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Can P Make One Sickly?
from Del K.

Hello.  First of all I am grateful that the National Psoriasis Foundation put your site in the member publication, Psoriasis ADVANCE.  I have had psoriasis since I was 15, when I was getting over a severe case of mono.  I’m now 32. 

I have never had it go fully away.  I have it now more than ever in my scalp, knees, legs, arms, hands, back, buttocks and face.  The scalp was in the last 8 years and face the last 2 years.  I have yet to find a derm who knows very much about it.  I do have some questions maybe your readers can help me with.

Am I the only one that has a lower immunity and is always sick?  I was always the sick one and I still get sick very easily.  I quit a 7 year nursing job because of this.  Has anyone else have this problem?

I understand the depression that comes with P.  I love the person who thought of the T-shirts.  I would wear them every day.  People pull away when they go to give me change at the store and see my hands....

I hear of people moving to Florida.  Could it be more than the warmer climate and sunshine?  Since people are buying Dead Sea salts, too, might it be the saltwater on 3 sides of that State?  And what about other states with coasts? 

I have 3 kids and a busy schedule and I decided the family comes first.  My skin is just too expensive to deal with and nothing works, so I do what I can with oatmeal creams and things I can afford, but I do let someone know everyday what it is and that it’s not contagious.

Enough rambling.  I am originally from Louisville, Kentucky, and glad to see someone from my home state talking about P and doing something to help.  Thanks for  –Del K.


Ed’s Response:  I’m glad you found us, Del, and appreciate your taking the time to send this email. 

I hope your questions and observations will inspire more comments, but I’ve got first crack, so here goes:

On lower immunity and prevalence for getting sick.  I’ve not heard that there’s any correlation between this and having P.  But we do know P is an immune system disorder in which cells that spur skin growth are working overtime.  But I also happen to know from personal observation of a daughter that being a young mother with multiple kids — 3 in your case, 4 in my daughter’s case — stress could contribute to lowering your resistance to infections.  As her mother (and I’m sure your mother) says, “Take plenty of vitamin C.”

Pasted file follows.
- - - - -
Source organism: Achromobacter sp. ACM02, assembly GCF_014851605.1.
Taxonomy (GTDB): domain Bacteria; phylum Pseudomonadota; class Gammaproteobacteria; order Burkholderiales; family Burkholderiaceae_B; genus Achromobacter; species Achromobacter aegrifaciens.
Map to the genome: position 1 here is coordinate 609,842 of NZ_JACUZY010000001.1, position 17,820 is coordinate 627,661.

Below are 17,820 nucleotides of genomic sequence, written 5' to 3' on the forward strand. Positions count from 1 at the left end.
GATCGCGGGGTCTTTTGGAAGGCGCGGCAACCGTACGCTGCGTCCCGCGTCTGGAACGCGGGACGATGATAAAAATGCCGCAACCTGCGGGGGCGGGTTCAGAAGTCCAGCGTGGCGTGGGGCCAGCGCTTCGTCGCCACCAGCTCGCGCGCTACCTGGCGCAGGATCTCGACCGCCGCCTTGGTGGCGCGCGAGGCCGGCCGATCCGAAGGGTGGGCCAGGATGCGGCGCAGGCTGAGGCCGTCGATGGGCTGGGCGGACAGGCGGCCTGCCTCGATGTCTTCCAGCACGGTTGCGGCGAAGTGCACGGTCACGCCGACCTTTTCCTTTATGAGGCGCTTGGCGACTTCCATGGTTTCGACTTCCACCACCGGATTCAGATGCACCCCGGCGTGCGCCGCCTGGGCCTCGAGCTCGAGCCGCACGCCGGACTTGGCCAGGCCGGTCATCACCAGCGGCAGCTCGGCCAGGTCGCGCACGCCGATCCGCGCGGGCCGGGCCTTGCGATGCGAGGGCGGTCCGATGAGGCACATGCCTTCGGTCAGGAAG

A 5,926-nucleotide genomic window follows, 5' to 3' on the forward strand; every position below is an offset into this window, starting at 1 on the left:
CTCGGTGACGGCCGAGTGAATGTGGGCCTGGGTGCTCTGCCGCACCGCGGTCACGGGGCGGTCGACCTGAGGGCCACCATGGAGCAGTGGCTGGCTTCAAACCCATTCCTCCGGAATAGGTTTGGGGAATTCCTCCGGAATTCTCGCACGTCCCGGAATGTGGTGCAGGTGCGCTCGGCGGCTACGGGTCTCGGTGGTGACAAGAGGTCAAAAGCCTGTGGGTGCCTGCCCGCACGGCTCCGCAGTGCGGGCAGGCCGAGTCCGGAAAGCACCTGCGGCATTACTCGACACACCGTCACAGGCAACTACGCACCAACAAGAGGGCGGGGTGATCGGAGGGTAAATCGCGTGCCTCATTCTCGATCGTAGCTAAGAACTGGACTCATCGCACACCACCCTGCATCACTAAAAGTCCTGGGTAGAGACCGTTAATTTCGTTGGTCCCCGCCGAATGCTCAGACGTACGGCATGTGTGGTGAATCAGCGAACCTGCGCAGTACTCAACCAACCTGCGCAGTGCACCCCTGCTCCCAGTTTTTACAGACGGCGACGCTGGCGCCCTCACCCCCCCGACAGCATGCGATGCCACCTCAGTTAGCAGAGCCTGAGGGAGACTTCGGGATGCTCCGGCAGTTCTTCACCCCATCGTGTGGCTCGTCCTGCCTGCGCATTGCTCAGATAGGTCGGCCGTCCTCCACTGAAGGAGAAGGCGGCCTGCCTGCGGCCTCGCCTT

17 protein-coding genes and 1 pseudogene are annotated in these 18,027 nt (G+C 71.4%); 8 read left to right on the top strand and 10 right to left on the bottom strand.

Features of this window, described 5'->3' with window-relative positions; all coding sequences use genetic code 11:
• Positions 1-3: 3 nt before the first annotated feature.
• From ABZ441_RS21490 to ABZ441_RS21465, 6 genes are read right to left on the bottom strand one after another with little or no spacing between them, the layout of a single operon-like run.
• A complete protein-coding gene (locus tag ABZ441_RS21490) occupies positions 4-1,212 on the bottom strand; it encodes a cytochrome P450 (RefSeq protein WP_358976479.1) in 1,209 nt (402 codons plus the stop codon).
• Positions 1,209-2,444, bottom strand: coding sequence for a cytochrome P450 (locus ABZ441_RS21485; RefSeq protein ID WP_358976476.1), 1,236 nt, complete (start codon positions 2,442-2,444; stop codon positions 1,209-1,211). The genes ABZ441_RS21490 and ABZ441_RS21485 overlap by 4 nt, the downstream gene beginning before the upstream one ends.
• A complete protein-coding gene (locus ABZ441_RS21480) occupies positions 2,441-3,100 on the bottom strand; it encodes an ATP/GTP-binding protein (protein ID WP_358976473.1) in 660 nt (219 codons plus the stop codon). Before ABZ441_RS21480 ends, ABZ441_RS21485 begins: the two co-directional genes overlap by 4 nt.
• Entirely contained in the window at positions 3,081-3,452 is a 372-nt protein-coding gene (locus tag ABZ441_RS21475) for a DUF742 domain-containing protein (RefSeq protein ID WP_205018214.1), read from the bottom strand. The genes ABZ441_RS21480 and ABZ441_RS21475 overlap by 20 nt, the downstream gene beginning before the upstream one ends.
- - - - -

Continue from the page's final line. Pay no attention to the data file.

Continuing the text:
About the depression associated with having P.  I know you understand it, Del, but reading between the lines of your email I believe it’s not something that controls you.  Again, Moms are strong beasts.  Someone who decides “family comes first” exhibits a resolution that dwarfs the power of depression, especially deriving from P.  Your children don’t draw away from you hands.  I rather suspect they run to them with enthusiasm.

About salt water and coastal States.  I think you’re quite right to suspect some flakers find relief in all aspects of climate in some coastal States — sunshine, warmth, salt water.  I work with one flaker who moved to the gulf coast of Georgia after experiencing improvement in her P from wading in the surf.

Now that you’ve found us, Del, I hope to hear from you often.  Hug the kids for me. -Ed

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